6.   Not all scripts will emphasize / highlight moral aspects of the characters.

                                        Character Analysis

Use the information from the script and your imagination to answer the following questions so
that you can develop a background and personality for your character. Answer the questions
as if you yourself were really the character.

1. Who are you? What is your name?
2. What is your ethnic background?
3. How would you describe yourself physically? Include your height, weight, facial
   features, hair color, and skin tone. Also be sure to note any outstanding physical
   trait or condition that makes you unique.
4. How would you describe your stance, posture, walk, and movement?
5. What rhythm or tempo do you associate with yourself? Think of a piece of music
   that would describe you. Would the tempo be a waltz, a cha-cha, a march, square
   dance, swing, or contemporary jazz?
6. What gestures, mannerisms, or habits do you use unconsciously?
7. How do you dress?
8. How do you sound? Describe your voice quality. Is it high or low, nasal or guttural?
   Do you speak with a drawl, twang, accent or dialect? Do you make any unusual
   sounds, such as wheezing or grunting?
9. Think about your background. Where did you grow up? What type of environment
   shaped your early life? What kind or relationship do you have with your family?
10. Where do you live now? What is your present family status?
11. Think about your intellect. How would you describe your mental capabilities?
12. What is your position in society? Are you rich, poor, important or powerful?
13. What is your job or occupation?
14. What are your attitudes toward life and people? What are your values and beliefs?
15. What is your emotional state?
16. How do you treat other people? How do others treat you?
17. Do you have a secret that you try to hide?
18. What is your greatest want or need?
19. What is the problem or obstacle standing in the way of fulfilling your want or need?
20. To what extent are you willing to go to eliminate the obstacles to getting what you
     want or need?
21. What do you enjoy or do for fun?
22. What are you thinking at this very moment?
23. What do other people say about you?
24. What phrase or expression do you use frequently?
25. What is one thing you wish other people understood about you?
26. What is your greatest fear?
27. What about yourself are you most proud?
28. Who do you admire most?

                          THE GENERIC DIALOGUE SCENE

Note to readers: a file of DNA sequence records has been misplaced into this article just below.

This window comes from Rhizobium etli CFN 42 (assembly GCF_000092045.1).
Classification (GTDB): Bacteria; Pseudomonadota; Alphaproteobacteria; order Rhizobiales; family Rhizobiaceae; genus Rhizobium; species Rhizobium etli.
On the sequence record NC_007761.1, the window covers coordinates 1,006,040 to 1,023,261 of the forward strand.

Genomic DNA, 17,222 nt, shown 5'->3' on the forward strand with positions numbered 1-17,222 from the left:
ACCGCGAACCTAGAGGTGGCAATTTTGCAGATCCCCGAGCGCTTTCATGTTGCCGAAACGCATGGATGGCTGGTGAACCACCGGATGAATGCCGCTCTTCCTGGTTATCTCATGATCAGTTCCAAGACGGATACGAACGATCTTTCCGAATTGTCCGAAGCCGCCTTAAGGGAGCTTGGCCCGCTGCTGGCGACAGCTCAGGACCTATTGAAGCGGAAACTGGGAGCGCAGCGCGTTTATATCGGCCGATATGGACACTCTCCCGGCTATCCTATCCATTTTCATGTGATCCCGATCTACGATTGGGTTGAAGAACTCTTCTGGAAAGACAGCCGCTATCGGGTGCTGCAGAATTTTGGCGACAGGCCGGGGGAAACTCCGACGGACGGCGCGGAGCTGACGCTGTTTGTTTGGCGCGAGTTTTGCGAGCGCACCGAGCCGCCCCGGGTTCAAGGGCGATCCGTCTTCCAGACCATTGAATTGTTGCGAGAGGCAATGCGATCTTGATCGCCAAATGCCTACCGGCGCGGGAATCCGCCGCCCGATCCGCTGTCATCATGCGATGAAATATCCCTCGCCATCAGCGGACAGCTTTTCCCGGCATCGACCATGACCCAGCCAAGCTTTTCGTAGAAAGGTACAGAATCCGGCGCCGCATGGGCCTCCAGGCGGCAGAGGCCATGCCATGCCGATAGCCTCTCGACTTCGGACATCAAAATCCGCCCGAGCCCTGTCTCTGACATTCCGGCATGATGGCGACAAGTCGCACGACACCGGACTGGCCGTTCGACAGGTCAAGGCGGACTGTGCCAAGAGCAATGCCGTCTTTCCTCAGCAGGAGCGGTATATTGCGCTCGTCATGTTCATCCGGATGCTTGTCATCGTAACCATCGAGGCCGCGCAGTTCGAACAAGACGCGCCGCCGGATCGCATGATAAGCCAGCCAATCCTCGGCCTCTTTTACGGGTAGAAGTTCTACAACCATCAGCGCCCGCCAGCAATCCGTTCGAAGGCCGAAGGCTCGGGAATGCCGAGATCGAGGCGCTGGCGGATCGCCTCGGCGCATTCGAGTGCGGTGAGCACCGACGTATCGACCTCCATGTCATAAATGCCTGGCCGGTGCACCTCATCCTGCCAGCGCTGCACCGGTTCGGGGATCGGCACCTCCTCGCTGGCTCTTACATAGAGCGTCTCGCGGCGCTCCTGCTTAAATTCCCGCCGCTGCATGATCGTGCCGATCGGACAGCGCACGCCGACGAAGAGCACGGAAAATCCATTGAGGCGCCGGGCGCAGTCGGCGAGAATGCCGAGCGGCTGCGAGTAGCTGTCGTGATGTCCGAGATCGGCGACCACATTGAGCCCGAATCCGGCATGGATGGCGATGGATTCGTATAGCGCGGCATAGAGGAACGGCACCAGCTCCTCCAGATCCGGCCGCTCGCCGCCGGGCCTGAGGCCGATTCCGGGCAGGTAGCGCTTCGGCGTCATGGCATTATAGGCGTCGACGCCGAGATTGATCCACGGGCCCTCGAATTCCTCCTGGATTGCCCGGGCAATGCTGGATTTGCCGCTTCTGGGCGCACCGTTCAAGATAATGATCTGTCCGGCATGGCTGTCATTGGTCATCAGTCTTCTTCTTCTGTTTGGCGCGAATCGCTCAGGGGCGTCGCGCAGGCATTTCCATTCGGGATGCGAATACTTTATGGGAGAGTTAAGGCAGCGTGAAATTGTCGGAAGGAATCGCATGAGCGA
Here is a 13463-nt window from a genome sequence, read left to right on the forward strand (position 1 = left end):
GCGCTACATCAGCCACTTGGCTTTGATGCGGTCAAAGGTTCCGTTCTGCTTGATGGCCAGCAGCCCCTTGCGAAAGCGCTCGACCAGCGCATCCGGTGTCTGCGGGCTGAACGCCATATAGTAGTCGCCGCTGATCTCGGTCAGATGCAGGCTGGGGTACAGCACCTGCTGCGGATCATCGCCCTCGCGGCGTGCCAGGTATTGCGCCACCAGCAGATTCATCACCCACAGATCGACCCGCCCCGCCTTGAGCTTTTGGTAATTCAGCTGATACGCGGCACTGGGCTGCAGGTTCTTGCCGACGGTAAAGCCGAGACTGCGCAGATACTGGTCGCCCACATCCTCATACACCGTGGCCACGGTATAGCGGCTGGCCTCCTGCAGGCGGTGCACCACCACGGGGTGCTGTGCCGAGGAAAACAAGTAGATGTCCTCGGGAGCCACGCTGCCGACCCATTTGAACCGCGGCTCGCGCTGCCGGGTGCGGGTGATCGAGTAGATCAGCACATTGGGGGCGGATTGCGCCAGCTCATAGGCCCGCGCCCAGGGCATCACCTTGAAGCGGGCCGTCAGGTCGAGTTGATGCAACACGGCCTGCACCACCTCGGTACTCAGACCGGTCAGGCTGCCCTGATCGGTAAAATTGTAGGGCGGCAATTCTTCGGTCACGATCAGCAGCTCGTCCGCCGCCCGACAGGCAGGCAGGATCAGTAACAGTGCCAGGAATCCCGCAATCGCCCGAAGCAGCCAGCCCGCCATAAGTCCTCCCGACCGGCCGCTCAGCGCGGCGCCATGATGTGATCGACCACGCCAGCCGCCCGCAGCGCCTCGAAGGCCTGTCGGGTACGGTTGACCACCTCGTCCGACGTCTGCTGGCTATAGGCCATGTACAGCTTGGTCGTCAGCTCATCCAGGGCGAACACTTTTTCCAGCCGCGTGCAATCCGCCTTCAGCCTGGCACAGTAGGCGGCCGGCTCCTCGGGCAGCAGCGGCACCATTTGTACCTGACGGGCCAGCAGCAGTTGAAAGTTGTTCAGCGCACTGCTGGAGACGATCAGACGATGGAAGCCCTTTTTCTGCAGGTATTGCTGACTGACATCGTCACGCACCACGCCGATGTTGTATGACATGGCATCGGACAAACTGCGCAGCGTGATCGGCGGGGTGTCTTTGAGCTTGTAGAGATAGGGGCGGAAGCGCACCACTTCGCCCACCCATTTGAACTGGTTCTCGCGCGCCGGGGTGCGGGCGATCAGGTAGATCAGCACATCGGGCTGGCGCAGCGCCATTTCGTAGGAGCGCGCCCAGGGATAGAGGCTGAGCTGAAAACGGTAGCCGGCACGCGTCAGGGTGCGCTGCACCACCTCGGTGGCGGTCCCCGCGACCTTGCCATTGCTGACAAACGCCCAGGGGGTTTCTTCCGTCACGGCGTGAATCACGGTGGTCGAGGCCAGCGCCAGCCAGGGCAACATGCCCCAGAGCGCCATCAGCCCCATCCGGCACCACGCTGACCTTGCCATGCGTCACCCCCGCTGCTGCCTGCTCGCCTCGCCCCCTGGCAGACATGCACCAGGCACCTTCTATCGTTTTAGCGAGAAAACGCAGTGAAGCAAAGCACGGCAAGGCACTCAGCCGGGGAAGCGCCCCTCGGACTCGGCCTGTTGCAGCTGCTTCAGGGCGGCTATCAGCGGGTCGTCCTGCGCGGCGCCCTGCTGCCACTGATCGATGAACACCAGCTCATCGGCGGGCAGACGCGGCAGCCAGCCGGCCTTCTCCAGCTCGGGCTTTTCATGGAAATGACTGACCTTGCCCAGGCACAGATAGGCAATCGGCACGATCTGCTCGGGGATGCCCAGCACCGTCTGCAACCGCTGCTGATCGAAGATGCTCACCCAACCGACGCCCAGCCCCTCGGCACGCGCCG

2 actors
      Introduction that includes: Title, stars, and either characters, setting or situation.

         Use of basic dialogue without additions or subtractions. There are two sets of dialogue below.
         Only underlined words may be changed.
         Meaning and characterization – (supplied by the actors)

A:   Hello
B:   Hello
A:   Nice day isn’t it.
B:   Yes, it is.
A:   Trees are sure pretty this time of year.
B:   Especially in the park.
A:   Do you come to the park often?
B:   Oh, every now and then.
A:   Care for a piece of gum?
B:   Yes, thanks.
A:   It has sugar in it.
B:   Oh. . . no.
A:   Oh, well, sure is a nice day.
B:   Yes it is.

A:   I think I’ll start now
B:   No.
A:   Why not?
B:   Look around.
A:   So?
B:   Well, I think it’s obvious.
A:   Not to me.
B:   What time is it?
A:   Does it matter?
B:   Of course.
A:   It’s 12:30.
B:   Well?
A:   I’ll wait.
B:   Do you want to stay here?
A:   I guess so.
B:   Good decision.

Suggested character duos
      2 spies                     Mad scientist and monster               2 old people
      superhero and sidekick      employee and boss                       Tarzan and Cheetah
      teacher and student         old lady and purse snatcher             biker and librarian
      romantic couple             girl/boy scout and thug                 gunslingers
      cowperson and Indian captain and pirate                 knight      and dragon
                                       Contentless Scene
With your partner, select a scene. Punctuate, pause, and interpret at your own discretion.

Use two words: John says “Mary”; Mary says “John”. Say them 12 times each.

A:   Hi.
B:   Hi.
A:   What did you do last night?
B:   Nothing.
A:   Nothing?
B:   I said nothing.
A:   I see.
B:   Do you?
A:   I think so.
B:   No you don’t.

C:   Good morning.
D:   Good morning.
C:   Toast.
D:   Thanks
C:   Marmalade
D:   Thanks
C:   I was wondering
D:   Really
C:   Perhaps another time
D:   Never mind

E:   It’s time
F:   Already
E:   I think so
F:   I can’t believe it
E:   Well
F:   I know. I know.
E:   Just say the word
F:   Are you sure?
E:   No question
F:   OK

G: Can I see you on Monday?
H: How about Tuesday?
G: How about Wednesday?
H: How about Thursday?
G: How about Friday?
H: How about Saturday?
G: Can I see you on Sunday?
H: OK then. Sunday.